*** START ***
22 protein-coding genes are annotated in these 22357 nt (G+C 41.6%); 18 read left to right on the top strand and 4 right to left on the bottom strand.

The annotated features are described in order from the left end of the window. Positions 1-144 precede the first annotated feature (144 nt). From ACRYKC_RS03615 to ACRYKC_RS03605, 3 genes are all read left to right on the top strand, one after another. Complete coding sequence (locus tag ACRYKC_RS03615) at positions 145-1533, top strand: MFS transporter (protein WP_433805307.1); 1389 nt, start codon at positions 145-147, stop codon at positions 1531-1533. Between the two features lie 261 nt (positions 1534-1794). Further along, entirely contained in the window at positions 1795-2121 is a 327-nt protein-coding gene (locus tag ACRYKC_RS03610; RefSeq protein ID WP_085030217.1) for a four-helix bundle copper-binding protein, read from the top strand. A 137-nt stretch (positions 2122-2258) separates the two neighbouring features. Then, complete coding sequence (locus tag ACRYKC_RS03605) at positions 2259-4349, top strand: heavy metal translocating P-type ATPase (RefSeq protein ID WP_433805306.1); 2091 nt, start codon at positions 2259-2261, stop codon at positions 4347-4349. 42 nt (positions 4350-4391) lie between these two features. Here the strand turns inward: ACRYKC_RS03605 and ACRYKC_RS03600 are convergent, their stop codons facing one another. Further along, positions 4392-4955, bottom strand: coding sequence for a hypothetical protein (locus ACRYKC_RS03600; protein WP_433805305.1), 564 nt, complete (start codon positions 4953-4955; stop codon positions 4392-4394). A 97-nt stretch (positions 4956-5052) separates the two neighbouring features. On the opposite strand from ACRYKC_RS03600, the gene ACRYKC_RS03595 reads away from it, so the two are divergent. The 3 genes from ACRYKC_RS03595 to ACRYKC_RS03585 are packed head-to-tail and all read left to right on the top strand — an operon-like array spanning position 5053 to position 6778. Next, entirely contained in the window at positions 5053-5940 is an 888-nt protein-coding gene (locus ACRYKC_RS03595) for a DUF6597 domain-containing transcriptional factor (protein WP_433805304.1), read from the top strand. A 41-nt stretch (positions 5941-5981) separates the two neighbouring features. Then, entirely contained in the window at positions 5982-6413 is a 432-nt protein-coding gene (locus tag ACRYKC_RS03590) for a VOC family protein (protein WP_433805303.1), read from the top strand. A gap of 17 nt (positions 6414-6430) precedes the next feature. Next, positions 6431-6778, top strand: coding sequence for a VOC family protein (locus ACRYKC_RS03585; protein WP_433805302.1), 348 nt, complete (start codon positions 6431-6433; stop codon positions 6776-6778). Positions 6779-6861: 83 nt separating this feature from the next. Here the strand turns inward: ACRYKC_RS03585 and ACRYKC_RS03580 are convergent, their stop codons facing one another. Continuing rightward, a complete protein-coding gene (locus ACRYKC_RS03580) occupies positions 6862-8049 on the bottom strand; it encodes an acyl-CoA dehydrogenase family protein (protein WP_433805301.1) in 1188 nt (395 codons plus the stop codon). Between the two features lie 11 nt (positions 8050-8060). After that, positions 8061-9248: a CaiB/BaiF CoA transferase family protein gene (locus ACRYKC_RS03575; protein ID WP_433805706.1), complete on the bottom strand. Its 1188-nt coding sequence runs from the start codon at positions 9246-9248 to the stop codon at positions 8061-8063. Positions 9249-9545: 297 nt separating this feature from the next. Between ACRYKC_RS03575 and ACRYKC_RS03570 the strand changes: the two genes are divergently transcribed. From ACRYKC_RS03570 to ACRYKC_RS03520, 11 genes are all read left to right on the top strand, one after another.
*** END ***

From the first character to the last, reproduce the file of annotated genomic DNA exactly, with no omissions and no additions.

22 protein-coding genes are annotated in these 22357 nt (G+C 41.6%); 18 read left to right on the top strand and 4 right to left on the bottom strand.

The annotated features are described in order from the left end of the window. Positions 1-144 precede the first annotated feature (144 nt). From ACRYKC_RS03615 to ACRYKC_RS03605, 3 genes are all read left to right on the top strand, one after another. Complete coding sequence (locus tag ACRYKC_RS03615) at positions 145-1533, top strand: MFS transporter (protein WP_433805307.1); 1389 nt, start codon at positions 145-147, stop codon at positions 1531-1533. Between the two features lie 261 nt (positions 1534-1794). Further along, entirely contained in the window at positions 1795-2121 is a 327-nt protein-coding gene (locus tag ACRYKC_RS03610; RefSeq protein ID WP_085030217.1) for a four-helix bundle copper-binding protein, read from the top strand. A 137-nt stretch (positions 2122-2258) separates the two neighbouring features. Then, complete coding sequence (locus tag ACRYKC_RS03605) at positions 2259-4349, top strand: heavy metal translocating P-type ATPase (RefSeq protein ID WP_433805306.1); 2091 nt, start codon at positions 2259-2261, stop codon at positions 4347-4349. 42 nt (positions 4350-4391) lie between these two features. Here the strand turns inward: ACRYKC_RS03605 and ACRYKC_RS03600 are convergent, their stop codons facing one another. Further along, positions 4392-4955, bottom strand: coding sequence for a hypothetical protein (locus ACRYKC_RS03600; protein WP_433805305.1), 564 nt, complete (start codon positions 4953-4955; stop codon positions 4392-4394). A 97-nt stretch (positions 4956-5052) separates the two neighbouring features. On the opposite strand from ACRYKC_RS03600, the gene ACRYKC_RS03595 reads away from it, so the two are divergent. The 3 genes from ACRYKC_RS03595 to ACRYKC_RS03585 are packed head-to-tail and all read left to right on the top strand — an operon-like array spanning position 5053 to position 6778. Next, entirely contained in the window at positions 5053-5940 is an 888-nt protein-coding gene (locus ACRYKC_RS03595) for a DUF6597 domain-containing transcriptional factor (protein WP_433805304.1), read from the top strand. A 41-nt stretch (positions 5941-5981) separates the two neighbouring features. Then, entirely contained in the window at positions 5982-6413 is a 432-nt protein-coding gene (locus tag ACRYKC_RS03590) for a VOC family protein (protein WP_433805303.1), read from the top strand. A gap of 17 nt (positions 6414-6430) precedes the next feature. Next, positions 6431-6778, top strand: coding sequence for a VOC family protein (locus ACRYKC_RS03585; protein WP_433805302.1), 348 nt, complete (start codon positions 6431-6433; stop codon positions 6776-6778). Positions 6779-6861: 83 nt separating this feature from the next. Here the strand turns inward: ACRYKC_RS03585 and ACRYKC_RS03580 are convergent, their stop codons facing one another. Continuing rightward, a complete protein-coding gene (locus ACRYKC_RS03580) occupies positions 6862-8049 on the bottom strand; it encodes an acyl-CoA dehydrogenase family protein (protein WP_433805301.1) in 1188 nt (395 codons plus the stop codon). Between the two features lie 11 nt (positions 8050-8060). After that, positions 8061-9248: a CaiB/BaiF CoA transferase family protein gene (locus ACRYKC_RS03575; protein ID WP_433805706.1), complete on the bottom strand. Its 1188-nt coding sequence runs from the start codon at positions 9246-9248 to the stop codon at positions 8061-8063. Positions 9249-9545: 297 nt separating this feature from the next. Between ACRYKC_RS03575 and ACRYKC_RS03570 the strand changes: the two genes are divergently transcribed. From ACRYKC_RS03570 to ACRYKC_RS03520, 11 genes are all read left to right on the top strand, one after another.